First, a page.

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Last Updated on May 6, 2015, by eNotes Editorial. Word Count: 780

Elio Vittorini was born in Syracuse, Sicily, on July 23, 1908. His father was a stationmaster who moved with his family from one small Sicilian locality to another, wherever the Italian railroad administration assigned him. Vittorini took a train to go to the nearest school, and also to run away from home, which he did for the first time at the age of thirteen. His formal schooling never went beyond the business courses he took by his father’s decision. By the time he was eighteen, he was reading furiously, mostly novelists and philosophers. Wanting desperately to leave the provincial environment, where he felt he was suffocating, he sent his first writings to literary journals published in major Italian cities, had them published, and moved to northern Italy. His jobs on the Continent included bookkeeping, manual labor, and proofreading for a newspaper. By 1930, he was in Florence learning English and was ready to publish his first collection of short stories. Within three years, he was also publishing translations of British and American authors.

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By the middle 1930’s, even the young Italians who, like Vittorini, had thought that fascism could bring renewal and socialistic reforms to Italian society, were forced to acknowledge their misjudgment. Vittorini had already denounced Fascist nationalism and had associated with intellectuals and publications that favored a culture with a European dimension. As he became more interested in political activism and more vocal about the direction that, in his view, the Fascist Party should have taken, the party became hostile to him and expelled him. Those were the years of the Spanish Civil War, when artists and writers such as Pablo Picasso and Ernest Hemingway created works that marked a turning point in Western culture. In Sicily, Vittorini’s first major work, was born out of his political and personal crisis.

It is clear even to the casual reader that Vittorini viewed politics as an integral part of his literary activities; in this, he was definitely of his times. From his first pages, when, as an adolescent, he supported a Fascist vision of the Italian reality, through the crisis of the 1930’s, and up to the years of his work in the Resistance and his critique of the Communist Party, he remained consistent in his commitment and sense of personal responsibility. At the time he wrote his volume on Sardinia, he was already speaking of his awareness of brute labor, “toil that buys a crust of bread, crust of bread that buys that toil.” Through forty years, Vittorini developed the principles that are essential to an understanding of his politics and his career as a writer: Literature, if it is to be vital, must be twice bound to the grass roots of society, by giving a voice to all laboring human beings and by speaking to them in an understandable voice; the writer must be constantly “available,” in touch, immersed in the present. For Vittorini himself, that meant moving in the orbit of Socialist thought and working with the Italian Communist Party (PCI). From 1937 to 1945, Vittorini’s biography reflects the events of Italian history. He was an editor for the Bompiani publishing house in Milan, became a member of the Resistance, and worked on the underground publication of the Communist newspaper L’Unità. He was arrested, then released, and continued his Resistance activities, which included joining the guerrillas in the mountains.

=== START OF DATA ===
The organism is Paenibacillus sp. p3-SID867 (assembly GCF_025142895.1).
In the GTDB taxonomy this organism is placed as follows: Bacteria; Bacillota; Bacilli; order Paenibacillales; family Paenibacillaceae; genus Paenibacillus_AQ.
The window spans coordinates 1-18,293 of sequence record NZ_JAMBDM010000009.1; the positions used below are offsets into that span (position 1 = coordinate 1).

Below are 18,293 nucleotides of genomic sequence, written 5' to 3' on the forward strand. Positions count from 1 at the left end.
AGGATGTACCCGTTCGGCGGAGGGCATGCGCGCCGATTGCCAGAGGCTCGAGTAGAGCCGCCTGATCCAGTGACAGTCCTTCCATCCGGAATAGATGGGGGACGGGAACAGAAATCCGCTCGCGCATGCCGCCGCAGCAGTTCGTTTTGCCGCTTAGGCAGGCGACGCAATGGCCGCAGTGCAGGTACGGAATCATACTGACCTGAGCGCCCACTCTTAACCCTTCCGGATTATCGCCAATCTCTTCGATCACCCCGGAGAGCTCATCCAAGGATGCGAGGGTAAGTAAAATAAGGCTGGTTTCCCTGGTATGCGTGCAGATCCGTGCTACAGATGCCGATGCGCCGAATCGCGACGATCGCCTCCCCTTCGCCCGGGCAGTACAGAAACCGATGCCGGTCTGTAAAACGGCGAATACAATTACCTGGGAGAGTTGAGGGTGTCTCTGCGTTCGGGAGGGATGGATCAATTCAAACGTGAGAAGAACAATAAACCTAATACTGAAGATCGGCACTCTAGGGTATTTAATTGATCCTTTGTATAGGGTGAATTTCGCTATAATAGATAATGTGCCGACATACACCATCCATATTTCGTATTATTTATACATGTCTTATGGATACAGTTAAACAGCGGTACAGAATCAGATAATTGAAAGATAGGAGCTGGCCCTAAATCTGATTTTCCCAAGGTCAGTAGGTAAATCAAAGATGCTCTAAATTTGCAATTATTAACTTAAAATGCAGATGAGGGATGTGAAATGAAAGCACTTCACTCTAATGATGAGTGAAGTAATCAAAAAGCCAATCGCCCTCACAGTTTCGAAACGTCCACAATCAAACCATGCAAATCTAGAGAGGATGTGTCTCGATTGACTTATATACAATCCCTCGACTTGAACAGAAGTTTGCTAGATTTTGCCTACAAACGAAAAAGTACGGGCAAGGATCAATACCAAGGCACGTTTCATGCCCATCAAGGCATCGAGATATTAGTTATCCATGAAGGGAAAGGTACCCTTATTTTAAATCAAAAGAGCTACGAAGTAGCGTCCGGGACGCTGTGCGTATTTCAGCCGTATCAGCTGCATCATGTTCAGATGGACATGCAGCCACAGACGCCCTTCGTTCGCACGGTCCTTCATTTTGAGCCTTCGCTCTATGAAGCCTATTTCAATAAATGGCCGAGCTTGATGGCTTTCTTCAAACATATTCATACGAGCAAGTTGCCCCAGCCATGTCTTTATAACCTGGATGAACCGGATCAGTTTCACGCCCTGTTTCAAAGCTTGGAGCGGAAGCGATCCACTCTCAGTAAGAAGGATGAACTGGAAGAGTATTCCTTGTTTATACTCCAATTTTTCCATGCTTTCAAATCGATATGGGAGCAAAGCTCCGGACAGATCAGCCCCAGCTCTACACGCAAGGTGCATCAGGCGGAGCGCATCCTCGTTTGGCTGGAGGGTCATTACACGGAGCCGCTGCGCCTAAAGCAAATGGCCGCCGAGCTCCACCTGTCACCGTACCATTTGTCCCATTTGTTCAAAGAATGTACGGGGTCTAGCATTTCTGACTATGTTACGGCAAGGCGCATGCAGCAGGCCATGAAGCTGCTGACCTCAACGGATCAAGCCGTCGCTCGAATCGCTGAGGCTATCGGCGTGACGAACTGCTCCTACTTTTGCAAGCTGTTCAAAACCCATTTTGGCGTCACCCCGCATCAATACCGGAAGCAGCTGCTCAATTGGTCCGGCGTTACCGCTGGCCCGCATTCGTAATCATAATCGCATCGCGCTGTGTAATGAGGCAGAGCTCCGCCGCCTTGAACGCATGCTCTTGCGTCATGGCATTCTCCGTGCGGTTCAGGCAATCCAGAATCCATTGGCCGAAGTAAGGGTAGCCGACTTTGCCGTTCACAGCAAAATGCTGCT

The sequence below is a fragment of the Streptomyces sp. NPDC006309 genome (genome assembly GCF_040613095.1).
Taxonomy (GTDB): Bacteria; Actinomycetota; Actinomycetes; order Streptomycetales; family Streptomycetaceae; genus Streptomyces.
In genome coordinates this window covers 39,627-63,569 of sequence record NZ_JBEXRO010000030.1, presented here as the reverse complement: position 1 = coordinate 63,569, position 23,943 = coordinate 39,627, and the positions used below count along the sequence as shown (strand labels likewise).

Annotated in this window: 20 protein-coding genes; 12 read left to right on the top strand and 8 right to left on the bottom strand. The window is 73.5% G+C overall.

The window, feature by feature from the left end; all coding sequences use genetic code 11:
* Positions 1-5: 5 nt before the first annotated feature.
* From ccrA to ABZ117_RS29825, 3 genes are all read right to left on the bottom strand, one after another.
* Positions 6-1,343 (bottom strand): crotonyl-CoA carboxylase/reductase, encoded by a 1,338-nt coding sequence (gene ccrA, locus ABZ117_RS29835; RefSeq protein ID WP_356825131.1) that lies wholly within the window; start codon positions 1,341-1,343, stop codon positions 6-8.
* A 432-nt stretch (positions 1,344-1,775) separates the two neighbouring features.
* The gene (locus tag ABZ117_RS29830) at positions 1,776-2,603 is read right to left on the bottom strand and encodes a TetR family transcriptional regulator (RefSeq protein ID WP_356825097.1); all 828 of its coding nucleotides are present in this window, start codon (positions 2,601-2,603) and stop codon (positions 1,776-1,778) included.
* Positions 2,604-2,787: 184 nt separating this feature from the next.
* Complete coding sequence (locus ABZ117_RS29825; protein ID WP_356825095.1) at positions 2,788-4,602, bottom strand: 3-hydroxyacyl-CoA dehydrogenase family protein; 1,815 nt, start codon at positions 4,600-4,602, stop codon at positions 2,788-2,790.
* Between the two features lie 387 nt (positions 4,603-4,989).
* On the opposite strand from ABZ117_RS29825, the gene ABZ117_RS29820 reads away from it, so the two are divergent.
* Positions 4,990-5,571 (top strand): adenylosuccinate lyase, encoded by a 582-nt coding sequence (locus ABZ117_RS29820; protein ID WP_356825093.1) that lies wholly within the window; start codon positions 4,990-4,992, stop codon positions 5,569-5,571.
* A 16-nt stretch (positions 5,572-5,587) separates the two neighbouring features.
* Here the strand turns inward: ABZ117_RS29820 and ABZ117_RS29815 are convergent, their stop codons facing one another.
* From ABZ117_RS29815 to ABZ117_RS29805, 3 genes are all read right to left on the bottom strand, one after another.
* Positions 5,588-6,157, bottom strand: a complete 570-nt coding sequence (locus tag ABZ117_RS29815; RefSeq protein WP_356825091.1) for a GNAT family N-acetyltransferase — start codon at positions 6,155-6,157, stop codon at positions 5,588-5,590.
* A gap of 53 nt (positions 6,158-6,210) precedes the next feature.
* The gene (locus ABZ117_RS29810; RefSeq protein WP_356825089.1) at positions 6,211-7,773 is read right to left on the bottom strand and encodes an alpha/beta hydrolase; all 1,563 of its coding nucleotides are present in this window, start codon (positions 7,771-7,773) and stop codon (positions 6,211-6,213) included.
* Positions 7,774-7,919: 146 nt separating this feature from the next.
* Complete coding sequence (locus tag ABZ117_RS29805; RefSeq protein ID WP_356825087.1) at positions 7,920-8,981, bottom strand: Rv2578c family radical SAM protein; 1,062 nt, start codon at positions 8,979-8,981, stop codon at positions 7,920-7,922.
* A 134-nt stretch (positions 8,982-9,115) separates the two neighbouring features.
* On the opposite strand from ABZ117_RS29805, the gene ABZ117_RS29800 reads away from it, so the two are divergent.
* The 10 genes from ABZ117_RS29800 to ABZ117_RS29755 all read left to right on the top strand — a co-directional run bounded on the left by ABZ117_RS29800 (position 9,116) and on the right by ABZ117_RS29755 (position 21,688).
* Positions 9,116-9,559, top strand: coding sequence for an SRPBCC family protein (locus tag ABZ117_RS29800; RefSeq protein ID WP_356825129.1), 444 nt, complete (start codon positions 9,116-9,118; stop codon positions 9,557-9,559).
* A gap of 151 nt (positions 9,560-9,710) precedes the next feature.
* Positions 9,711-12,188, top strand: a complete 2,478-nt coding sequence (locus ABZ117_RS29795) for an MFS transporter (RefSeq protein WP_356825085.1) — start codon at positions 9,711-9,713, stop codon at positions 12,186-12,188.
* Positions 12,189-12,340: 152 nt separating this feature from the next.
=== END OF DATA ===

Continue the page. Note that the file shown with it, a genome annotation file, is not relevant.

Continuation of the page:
After the war, although he was totally committed to the Left, he began a polemic with the PCI, because—he asserted—an intellectual could not be bound by dogmas or prescriptions dictated by political agendas. He articulated, in a more explicit and sustained manner than most, the arguments brought against party authoritarianism and narrow-mindedness by communist intellectuals all over Europe. Particularly important in this context are two journals: Il politecnico, of which he was the editor, from 1945 to 1947, and Il menabò, which he coedited with Calvino from 1949 to 1966. They are fundamental to Italy’s cultural history. They also show the development of Vittorini’s concept of the function of literature, which he entrusted with the task of revealing truly revolutionary needs not voiced or fulfilled by political parties.

The issues raised in articles and documents published in the two journals include the “question of the Italian South,” the use of dialect, and, above all, the relationship between literature and industrial society, as Italy emerged from its agrarian past into the 1950’s and 1960’s, through an almost total transformation of its social and economic structures.

Vittorini lived through the 1960’s, intellectually active but tormented, disillusioned by the failures he perceived in Italian political and social life, publishing little, and struggling against severe health problems. He died in Milan on February 12, 1966.

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